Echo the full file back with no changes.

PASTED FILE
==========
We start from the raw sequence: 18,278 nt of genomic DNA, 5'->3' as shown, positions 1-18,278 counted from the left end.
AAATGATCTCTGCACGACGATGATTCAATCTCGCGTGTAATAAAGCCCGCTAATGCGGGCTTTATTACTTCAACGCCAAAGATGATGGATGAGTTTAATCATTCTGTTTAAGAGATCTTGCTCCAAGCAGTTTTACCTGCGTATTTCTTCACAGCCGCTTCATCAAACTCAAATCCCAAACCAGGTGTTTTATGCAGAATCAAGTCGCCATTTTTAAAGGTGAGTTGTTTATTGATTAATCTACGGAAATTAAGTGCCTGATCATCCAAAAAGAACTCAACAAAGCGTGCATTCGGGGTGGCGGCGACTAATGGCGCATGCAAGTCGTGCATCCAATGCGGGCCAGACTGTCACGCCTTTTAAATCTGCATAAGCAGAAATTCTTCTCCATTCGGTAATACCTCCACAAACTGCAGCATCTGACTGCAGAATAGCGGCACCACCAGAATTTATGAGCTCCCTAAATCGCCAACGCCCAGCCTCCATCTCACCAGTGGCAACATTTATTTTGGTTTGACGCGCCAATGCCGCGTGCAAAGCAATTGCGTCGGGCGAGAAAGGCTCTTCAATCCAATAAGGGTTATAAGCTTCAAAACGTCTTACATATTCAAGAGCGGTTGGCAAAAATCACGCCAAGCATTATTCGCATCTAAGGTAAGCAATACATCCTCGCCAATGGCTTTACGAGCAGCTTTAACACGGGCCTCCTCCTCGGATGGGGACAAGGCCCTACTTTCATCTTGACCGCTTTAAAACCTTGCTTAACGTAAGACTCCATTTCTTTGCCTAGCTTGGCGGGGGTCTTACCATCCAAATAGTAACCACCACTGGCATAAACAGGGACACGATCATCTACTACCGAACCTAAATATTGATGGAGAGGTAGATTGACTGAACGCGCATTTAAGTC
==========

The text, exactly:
We start from the raw sequence: 18,278 nt of genomic DNA, 5'->3' as shown, positions 1-18,278 counted from the left end.
AAATGATCTCTGCACGACGATGATTCAATCTCGCGTGTAATAAAGCCCGCTAATGCGGGCTTTATTACTTCAACGCCAAAGATGATGGATGAGTTTAATCATTCTGTTTAAGAGATCTTGCTCCAAGCAGTTTTACCTGCGTATTTCTTCACAGCCGCTTCATCAAACTCAAATCCCAAACCAGGTGTTTTATGCAGAATCAAGTCGCCATTTTTAAAGGTGAGTTGTTTATTGATTAATCTACGGAAATTAAGTGCCTGATCATCCAAAAAGAACTCAACAAAGCGTGCATTCGGGGTGGCGGCGACTAATGGCGCATGCAAGTCGTGCATCCAATGCGGGCCAGACTGTCACGCCTTTTAAATCTGCATAAGCAGAAATTCTTCTCCATTCGGTAATACCTCCACAAACTGCAGCATCTGACTGCAGAATAGCGGCACCACCAGAATTTATGAGCTCCCTAAATCGCCAACGCCCAGCCTCCATCTCACCAGTGGCAACATTTATTTTGGTTTGACGCGCCAATGCCGCGTGCAAAGCAATTGCGTCGGGCGAGAAAGGCTCTTCAATCCAATAAGGGTTATAAGCTTCAAAACGTCTTACATATTCAAGAGCGGTTGGCAAAAATCACGCCAAGCATTATTCGCATCTAAGGTAAGCAATACATCCTCGCCAATGGCTTTACGAGCAGCTTTAACACGGGCCTCCTCCTCGGATGGGGACAAGGCCCTACTTTCATCTTGACCGCTTTAAAACCTTGCTTAACGTAAGACTCCATTTCTTTGCCTAGCTTGGCGGGGGTCTTACCATCCAAATAGTAACCACCACTGGCATAAACAGGGACACGATCATCTACTACCGAACCTAAATATTGATGGAGAGGTAGATTGACTGAACGCGCATTTAAGTC